Portland city officials are asking Michigan Gov. Gretchen Whitmer's administration to clarify or reconsider its decision to deny aid to communities hurt by severe flooding early in the year.
Ice jams in the Grand River caused severe flooding in February that closed three bridges, restricted travel and forced some residents to evacuate their homes.
Portland City Manager Tutt Gorman told the Lansing State Journal that the flooding caused about $200,000 worth of damage to public facilities. Insurance covered roughly half of the damages.
The state earlier this month denied Ionia County's request for $105,000 to cover flood damage, saying the local communities can cover its own losses. Portland's damages account for about $100,000 of that sum.
"Although the county and local jurisdictions incurred expenses in responding to and recovering from these events, the local commitment did not place unreasonably great demands on the county or clearly demonstrate exhaustion of local efforts," Emmitt McGowan, the state's deputy emergency management director, said in a letter to the county.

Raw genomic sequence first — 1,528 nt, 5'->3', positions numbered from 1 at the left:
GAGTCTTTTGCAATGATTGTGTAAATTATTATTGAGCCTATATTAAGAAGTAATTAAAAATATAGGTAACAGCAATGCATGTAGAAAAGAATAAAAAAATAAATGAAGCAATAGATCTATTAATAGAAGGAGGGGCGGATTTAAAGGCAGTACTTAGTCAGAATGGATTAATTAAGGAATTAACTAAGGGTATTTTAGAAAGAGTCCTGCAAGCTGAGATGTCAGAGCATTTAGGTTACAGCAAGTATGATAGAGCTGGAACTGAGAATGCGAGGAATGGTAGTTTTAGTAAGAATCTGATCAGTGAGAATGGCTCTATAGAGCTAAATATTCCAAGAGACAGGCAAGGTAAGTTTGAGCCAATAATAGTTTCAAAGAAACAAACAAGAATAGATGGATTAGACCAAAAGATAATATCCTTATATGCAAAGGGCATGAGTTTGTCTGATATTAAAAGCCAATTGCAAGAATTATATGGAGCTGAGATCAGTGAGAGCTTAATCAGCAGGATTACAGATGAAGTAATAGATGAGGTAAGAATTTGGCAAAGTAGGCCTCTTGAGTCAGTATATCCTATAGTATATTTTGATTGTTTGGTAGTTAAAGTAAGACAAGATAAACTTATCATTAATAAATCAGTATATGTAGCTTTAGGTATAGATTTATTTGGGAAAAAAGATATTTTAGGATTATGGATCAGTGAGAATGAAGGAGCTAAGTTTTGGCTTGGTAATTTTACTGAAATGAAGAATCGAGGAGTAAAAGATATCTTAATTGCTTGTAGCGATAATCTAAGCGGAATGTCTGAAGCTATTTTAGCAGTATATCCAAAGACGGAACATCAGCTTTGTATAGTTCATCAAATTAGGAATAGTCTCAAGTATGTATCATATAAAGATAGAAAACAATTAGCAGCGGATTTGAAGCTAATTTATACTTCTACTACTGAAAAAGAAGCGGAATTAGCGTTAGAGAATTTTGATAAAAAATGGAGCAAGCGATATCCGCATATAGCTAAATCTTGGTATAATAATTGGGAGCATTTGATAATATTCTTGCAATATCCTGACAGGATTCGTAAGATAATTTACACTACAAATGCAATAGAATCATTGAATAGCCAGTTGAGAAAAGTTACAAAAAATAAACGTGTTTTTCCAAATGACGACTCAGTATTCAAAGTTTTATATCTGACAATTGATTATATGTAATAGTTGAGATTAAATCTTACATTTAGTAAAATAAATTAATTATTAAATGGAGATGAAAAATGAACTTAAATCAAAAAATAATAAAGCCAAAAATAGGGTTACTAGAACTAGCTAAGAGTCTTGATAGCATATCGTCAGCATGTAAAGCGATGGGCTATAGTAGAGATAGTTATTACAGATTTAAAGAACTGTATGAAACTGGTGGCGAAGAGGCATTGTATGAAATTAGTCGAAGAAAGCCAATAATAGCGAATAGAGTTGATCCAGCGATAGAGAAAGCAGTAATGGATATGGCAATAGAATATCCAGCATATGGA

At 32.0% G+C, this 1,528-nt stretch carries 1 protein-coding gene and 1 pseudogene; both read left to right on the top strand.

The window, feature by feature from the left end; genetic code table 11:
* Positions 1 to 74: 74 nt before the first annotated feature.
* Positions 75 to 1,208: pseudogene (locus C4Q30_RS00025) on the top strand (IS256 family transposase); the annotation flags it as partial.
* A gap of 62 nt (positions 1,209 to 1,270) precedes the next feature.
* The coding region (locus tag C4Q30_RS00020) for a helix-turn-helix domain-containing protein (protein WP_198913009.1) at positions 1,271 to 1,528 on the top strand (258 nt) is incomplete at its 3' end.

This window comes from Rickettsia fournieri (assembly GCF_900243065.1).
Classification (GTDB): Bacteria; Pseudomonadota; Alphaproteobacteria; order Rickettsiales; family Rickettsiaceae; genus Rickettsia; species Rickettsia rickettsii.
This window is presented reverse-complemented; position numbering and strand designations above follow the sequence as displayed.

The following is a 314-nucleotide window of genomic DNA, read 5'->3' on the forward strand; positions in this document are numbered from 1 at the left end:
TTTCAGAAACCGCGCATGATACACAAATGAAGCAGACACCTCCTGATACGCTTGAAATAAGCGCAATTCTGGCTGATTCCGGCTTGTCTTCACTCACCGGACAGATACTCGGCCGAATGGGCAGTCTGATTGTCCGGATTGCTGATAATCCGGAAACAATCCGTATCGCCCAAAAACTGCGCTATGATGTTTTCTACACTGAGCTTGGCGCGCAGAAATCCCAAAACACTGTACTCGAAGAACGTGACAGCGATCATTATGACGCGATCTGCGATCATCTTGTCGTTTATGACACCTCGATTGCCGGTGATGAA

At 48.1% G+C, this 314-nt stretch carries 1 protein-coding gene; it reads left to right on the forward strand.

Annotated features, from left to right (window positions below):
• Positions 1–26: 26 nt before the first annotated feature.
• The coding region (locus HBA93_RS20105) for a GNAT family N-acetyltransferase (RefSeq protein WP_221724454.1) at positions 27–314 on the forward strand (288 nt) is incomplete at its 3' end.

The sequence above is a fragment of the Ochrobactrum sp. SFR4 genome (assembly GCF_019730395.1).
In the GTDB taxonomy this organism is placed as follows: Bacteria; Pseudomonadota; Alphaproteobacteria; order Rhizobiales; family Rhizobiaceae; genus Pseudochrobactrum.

Gorman said it's not clear what officials mean by "exhaustion of local resources" and that he would like them to clarify their reasoning. He added that if the state's same logic was applied when a tornado struck the community in 2015, Portland probably would have been denied assistance then. The tornado caused $3.3 million worth of damage.
"This is just the backside, most of the important issues are behind us now," Gorman noted. "In terms of life and property, we're in good shape."
A spokeswoman for Whitmer referred questions to the Michigan State Police Emergency Management and Homeland Security division, which could not immediately be reached for comment Tuesday.